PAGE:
• text action buttons. Action bar buttons for common/frequently used actions should be represented by icons. Actions like Save/Done/Cancel/etc. should be relegated to a contextual action bar, separately located from the main action bar at the top of the screen.
  • rounded app launcher icons Android affords an opportunity for designers to create uniquely shaped icons since transparent PNGs can be used.

Where to Begin

  • your app and its associated platforms speak in pixels and so should your designs. Photoshop is the best tool for pushing pixels.
  • keep designs for each app in a single PSD file. Use layer comps for each screen or view and smart objects for frequently used items.
  • design everything at XHDPI (usually 768x1280px for phones) so you only have to scale assets down for optimisation and export
  • to avoid doing sp math (Android’s device independent measurement for type, corresponds to the same ratio scale as DPs) set the pixel density of the PSD to 144dpi (2x), so that the pt measurement in the character palette equals the sp measurement. So a 12pt font in a 144dpi PSD is approximately equal on-screen to a 12sp font
  • Apps like Android Design Preview and Skala Preview (the latter is Mac only, companion iOS and Android app required) allow you to preview your designs on any device that’s plugged in to your computer, much like many similar tools for iOS.
  • Two Toasters recommends InVision for prototyping


Design for Multiple Resolutions
  • XHDPI, HDPI & MDPI represent 88% or more of users covered
  • use fluid layouts to ensure your app looks good on most devices
  • use fewer patterns & textures. Avoid full screen patterns and textures, using only tile-able images for backgrounds and so on.
  • use 9-patch images (stretchable assets)
  • landscape layouts are both necessary and expected, especially on hardware with slide-out keyboards


  • use compound layouts for larger screen sizes
  • for smaller tablet screens, scale up HDPI and XHDPI assets
  • planning for landscape mode goes a long way toward helping your app look great on tablets
  • if an app is specific to tablets, target its design to this size
9-patch Images
  • let you compress an asset to scale without on-screen artifacts
  • reduce asset to smallest possible size
  • use Android’s Draw 9-patch utility: draw outlines outside of an asset’s borders to indicate areas to stretch (top & left) and for content padding (right & bottom)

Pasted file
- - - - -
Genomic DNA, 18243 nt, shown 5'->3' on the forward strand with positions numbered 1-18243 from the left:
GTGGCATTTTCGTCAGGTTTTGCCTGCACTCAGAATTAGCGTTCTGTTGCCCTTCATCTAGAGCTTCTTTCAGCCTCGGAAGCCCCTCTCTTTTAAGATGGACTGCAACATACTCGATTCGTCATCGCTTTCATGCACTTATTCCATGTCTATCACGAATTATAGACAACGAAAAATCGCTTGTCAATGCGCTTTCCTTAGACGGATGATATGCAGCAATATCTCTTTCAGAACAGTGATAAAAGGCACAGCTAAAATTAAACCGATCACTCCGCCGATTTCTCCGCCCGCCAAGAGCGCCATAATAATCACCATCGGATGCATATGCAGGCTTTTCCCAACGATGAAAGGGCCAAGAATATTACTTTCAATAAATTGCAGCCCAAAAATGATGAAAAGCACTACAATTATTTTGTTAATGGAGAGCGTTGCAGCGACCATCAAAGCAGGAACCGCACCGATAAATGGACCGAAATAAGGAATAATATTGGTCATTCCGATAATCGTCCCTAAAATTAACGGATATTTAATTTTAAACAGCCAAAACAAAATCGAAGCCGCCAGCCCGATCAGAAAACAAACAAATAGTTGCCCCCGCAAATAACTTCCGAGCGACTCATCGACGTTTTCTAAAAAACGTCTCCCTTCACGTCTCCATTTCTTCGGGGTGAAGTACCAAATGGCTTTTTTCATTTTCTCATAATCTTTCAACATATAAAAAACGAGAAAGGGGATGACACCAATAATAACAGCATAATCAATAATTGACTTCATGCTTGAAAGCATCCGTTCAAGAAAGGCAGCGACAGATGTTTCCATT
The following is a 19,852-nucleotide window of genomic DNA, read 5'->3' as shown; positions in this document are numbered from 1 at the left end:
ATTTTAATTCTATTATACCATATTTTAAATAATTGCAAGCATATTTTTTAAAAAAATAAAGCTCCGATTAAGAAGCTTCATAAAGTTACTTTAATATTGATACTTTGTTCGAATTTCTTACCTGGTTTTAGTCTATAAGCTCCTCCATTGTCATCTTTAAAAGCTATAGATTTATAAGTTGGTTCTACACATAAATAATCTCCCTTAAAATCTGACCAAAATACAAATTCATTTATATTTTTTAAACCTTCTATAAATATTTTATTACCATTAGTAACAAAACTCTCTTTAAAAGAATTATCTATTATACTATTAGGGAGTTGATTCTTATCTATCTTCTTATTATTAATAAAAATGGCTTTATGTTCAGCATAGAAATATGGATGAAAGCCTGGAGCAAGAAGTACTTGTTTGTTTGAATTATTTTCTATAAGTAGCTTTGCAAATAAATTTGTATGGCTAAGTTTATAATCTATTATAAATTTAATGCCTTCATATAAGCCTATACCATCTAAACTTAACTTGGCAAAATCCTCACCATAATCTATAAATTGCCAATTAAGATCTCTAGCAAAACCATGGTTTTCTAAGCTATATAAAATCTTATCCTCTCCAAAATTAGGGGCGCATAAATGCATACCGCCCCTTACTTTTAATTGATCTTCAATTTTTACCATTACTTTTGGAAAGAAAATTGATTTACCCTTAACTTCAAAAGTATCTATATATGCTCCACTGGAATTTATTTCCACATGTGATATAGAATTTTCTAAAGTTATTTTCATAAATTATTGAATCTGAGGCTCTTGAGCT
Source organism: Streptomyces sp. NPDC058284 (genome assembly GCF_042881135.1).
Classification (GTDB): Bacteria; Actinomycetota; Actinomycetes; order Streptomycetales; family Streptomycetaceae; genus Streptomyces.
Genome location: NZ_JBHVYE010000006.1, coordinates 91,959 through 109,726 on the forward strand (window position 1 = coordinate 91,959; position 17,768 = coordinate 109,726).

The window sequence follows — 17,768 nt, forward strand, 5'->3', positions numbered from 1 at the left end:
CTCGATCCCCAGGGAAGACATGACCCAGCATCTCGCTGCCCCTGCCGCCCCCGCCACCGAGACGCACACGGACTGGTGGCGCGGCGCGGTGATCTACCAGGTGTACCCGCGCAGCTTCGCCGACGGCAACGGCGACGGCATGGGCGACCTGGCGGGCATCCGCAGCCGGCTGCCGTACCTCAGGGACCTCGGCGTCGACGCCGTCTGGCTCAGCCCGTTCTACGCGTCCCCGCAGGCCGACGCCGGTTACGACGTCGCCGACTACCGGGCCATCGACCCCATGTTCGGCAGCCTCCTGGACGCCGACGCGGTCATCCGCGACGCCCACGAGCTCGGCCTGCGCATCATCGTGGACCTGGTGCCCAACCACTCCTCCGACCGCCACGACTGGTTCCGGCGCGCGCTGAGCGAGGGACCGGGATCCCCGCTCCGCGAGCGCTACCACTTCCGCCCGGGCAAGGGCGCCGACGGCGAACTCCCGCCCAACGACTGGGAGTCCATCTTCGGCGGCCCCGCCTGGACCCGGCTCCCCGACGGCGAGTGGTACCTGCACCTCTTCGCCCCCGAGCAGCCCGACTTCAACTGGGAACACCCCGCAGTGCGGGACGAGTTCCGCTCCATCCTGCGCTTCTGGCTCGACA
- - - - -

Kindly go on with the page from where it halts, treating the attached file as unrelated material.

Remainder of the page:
• in many cases assets with simple linear gradients are good candidates for 9-patching, assets with patterns or textures are not



An idiomatic, native approach to designing Android apps is important because it simplifies interactions.

Q & A

After the talk, Adit took questions from attendees.

  • Strategies for Multiple Platform Apps?. If an app will exist on iOS, Android, and so on, it’s best to pick a lead platform but don’t equate controls between platforms. An app’s design should be native to each platform it’s found on.
  • App Design: All At Once or A La Carte?. Designing an entire app all at once makes it cheaper to develop than designing an app in a more piecemeal fashion. A set of basic screens representing an app’s design might seem cheaper to a client, but will be more expensive in the long run since not every edge case and user interaction is present and accounted for.
  • What about Kindle Fire?. Presently, no additional design work is required for Amazon’s own Android tablet.
  • Giving Specs to Developers?. Two Toasters employs a technique called redlining (link shows a web design example) for specifying screen layouts for their developers. Xscope is used by both designers and developers to check sizes of UI elements and to keep everything crisp.
  • Documenting User Flow?. Two Toasters also uses InVision for documenting user flows through an app in addition to its prototyping abilities. User flows get printed out big and put up on the wall for the duration of a project.
  • Specifying Animations?. Animation is important and adds a nice level of polish to an app. Discuss animation possibilities with your developers to find out both what’s possible and what’s practical.

Recommended Links & Inspiration

Mobile App Design


About the Author

This talk was transcribed and expanded by Tim Swezy who profusely apologizes for any mistakes. Tim is a visual designer at Epocrates in Durham where he spends about half of his time designing for the Android platform (idiomatically of course) and the other half designing for iOS. He is a member of the Community Board for AIGA Raleigh and hosts the Durham edition of AIGA Raleigh’s Town Square.

By Tim Swezy
Published July 14, 2013